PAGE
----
Take the 2-minute tour ×
Mathematics Stack Exchange is a question and answer site for people studying math at any level and professionals in related fields. It's 100% free, no registration required.

Problem

Show that $$X^3-2008X^2+2010X-2009$$ is irreducible in $\mathbb{Q}[X]$.

Progress

I considered applying Eisenstein's Theorem, but there are no primes $p$ such that $p|2008$, $p|2009$ and $p|2010$. (This is quite clear as $\nexists p$ prime such that p divides consecutive integers for any choice of p.)

I think this may require an application of Gauss's Lemma, but I'm yet to successfully show it. Any help would be appreciated.

Regards.

share|improve this question

2 Answers 2

up vote 11 down vote accepted

HINT $\ $ By Gauss's lemma if $\rm\:f(x)\:$ splits over $\rm\:\mathbb Q\:$ then it splits over $\rm\:\mathbb Z\:,\:$ hence it splits over $\rm\:\mathbb Z/3\:,\:$ contra $\rm\ f(x)\ \equiv\ x^3-x^2+1\ $ has no roots $\rm\ mod\ 3\:.$

REMARK $\ $ Gauss's Lemma is a bit overkill here. But it's trivial to prove the simple monic case:

LEMMA $\rm\ \ f\ g\in \mathbb Z[x]\ \Rightarrow\ g \in \mathbb Z[x]\ \ \ if\ \ \ g\in \mathbb Q[x],\ \ monic\ f\in \mathbb Z[x]$

Proof $\ $ Write $\rm\ g = c\ x^n + g'\:,\ \ deg\ g' < deg\ g = n\:.\ $ Since $\rm\:f\:g \in \mathbb Z[x]\:$ its lead coeff $\rm\:c\in\mathbb Z\:.\:$ Thus $\rm\:f\ g' =\: f\ g - c\ x^n\:f\: \in\: \mathbb Z[x]\:,\:$ so $\rm\:g'\in \mathbb Z[x]\:$ by induction on deg $\rm\:g\:,\:$ so $\rm\ g = c\ x^n + g'\in \mathbb Z[x]\:.\: $ QED

share|improve this answer
    
Hadn't thought about applying splitting fields in this way; thanks! –  Mathmo Dec 10 '11 at 10:59
    
@TJO Above "f splits" means f $\ne 0$ is reducible, i.e. it "splits" into a product of two nonunit factors. No knowledge of splitting fields is employed. –  Bill Dubuque Dec 10 '11 at 14:41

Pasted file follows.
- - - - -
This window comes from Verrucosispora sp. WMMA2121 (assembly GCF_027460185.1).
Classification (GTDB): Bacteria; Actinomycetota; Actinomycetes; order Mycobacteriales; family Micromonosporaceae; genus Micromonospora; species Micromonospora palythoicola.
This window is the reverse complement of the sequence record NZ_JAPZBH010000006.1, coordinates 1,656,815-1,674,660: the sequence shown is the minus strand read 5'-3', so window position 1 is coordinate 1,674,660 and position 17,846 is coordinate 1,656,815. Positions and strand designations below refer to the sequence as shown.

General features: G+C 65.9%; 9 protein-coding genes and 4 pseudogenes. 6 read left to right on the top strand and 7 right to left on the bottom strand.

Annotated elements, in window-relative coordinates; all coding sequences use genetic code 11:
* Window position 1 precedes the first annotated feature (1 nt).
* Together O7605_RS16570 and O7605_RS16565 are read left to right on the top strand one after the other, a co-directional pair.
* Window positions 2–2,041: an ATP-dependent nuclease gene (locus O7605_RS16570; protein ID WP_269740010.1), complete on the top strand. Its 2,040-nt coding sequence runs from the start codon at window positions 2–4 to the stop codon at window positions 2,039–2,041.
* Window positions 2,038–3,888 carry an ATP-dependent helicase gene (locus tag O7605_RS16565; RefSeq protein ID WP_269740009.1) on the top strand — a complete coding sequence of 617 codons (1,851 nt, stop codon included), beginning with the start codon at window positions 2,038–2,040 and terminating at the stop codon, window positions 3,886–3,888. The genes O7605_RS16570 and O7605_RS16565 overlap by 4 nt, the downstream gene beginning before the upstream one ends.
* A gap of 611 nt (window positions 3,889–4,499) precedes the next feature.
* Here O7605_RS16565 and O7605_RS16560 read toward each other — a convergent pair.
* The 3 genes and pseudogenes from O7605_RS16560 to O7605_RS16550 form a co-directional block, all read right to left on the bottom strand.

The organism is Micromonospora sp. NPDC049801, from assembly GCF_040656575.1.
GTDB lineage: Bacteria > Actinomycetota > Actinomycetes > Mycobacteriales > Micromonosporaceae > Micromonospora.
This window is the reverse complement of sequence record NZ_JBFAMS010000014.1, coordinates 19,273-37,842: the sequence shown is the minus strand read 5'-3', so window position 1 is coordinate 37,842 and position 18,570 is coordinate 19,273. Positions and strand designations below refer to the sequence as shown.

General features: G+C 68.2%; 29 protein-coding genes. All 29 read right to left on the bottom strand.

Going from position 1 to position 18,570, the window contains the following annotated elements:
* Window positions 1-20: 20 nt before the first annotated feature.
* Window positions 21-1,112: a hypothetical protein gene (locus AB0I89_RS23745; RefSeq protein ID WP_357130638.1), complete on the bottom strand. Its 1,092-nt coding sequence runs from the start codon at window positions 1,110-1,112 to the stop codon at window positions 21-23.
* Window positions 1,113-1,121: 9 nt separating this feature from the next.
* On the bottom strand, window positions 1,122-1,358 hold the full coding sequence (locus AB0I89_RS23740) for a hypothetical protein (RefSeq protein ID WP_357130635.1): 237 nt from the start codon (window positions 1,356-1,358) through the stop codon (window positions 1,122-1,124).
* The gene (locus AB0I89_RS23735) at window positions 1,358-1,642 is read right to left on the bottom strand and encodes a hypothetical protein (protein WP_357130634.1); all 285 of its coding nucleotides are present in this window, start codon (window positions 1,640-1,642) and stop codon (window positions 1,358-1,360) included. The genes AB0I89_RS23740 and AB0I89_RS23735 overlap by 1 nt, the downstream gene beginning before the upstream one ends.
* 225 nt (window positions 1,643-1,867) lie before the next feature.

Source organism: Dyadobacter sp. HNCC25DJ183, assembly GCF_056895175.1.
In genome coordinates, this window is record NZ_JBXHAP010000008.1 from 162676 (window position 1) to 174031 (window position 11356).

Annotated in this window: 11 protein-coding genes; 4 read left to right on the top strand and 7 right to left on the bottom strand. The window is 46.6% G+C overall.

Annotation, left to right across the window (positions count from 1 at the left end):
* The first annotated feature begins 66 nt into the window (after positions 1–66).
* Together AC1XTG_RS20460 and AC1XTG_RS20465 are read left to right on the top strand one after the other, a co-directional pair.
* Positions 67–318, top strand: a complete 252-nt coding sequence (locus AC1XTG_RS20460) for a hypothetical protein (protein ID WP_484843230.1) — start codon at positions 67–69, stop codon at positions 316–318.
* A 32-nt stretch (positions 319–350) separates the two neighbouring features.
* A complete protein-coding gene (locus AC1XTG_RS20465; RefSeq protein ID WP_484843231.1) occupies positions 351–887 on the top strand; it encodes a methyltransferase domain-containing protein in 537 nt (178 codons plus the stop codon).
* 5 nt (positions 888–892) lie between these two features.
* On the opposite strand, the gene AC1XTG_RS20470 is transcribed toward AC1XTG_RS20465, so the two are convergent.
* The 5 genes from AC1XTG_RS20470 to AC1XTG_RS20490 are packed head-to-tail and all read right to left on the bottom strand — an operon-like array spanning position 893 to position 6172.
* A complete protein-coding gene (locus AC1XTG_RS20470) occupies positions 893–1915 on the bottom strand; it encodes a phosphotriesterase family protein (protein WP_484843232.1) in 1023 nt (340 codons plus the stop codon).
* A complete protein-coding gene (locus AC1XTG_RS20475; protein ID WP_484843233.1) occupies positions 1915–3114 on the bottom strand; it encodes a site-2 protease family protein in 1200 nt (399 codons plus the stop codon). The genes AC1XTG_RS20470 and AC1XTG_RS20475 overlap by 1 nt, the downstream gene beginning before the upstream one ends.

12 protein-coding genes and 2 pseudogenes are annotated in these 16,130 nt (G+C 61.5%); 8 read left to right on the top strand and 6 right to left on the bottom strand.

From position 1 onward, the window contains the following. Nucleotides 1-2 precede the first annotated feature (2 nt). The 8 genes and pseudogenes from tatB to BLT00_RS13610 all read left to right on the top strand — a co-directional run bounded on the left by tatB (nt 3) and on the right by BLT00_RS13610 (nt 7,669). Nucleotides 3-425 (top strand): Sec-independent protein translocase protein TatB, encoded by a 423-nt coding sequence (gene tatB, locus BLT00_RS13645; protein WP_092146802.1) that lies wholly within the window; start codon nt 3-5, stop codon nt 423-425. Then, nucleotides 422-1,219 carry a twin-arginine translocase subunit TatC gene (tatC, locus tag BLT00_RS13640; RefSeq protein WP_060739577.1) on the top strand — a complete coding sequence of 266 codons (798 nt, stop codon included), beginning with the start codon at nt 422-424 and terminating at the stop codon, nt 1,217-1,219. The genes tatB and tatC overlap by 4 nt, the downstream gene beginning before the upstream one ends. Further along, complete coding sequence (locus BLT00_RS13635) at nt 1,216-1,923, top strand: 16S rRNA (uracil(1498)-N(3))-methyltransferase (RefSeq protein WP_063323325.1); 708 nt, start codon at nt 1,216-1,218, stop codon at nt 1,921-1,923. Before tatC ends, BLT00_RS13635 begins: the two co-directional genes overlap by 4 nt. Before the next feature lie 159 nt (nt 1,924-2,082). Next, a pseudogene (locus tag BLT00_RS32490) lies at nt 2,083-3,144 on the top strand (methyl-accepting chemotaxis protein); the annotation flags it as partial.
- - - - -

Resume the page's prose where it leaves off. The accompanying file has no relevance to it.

Since the polynomial is a cubic, if it can be nontrivially factored, then one of the factors must be linear. So it suffices to show that the polynomial does not have rational roots. From the rational root theorem, any rational root must also be an integer. Moreover, it must be a divisor of $2009$, i.e., one of $\{ 1, 7, 41, 49, 287, 2009 \}$. [We can rule out the negative numbers because the polynomial is strictly negative for $X < 0$.] Therefore, to prove that the polynomial is irreducible, it suffices to check none of these $6$ numbers is a root of the polynomial.

share|improve this answer
    
+1: That's exactly what I wanted to write! –  M Turgeon Dec 9 '11 at 23:17
    
Does the proposed method require factoring $2009$ or did you have something simpler in mind? I cannot tell from the hint. No factorization is needed if you work mod $3$, as I hinted. –  Bill Dubuque Dec 9 '11 at 23:32
    
@Bill, Yes, you're right. I had factoring $2009$ in mind, nothing simpler. –  Srivatsan Dec 9 '11 at 23:41

Your Answer

 
discard

By posting your answer, you agree to the privacy policy and terms of service.

Not the answer you're looking for? Browse other questions tagged or ask your own question.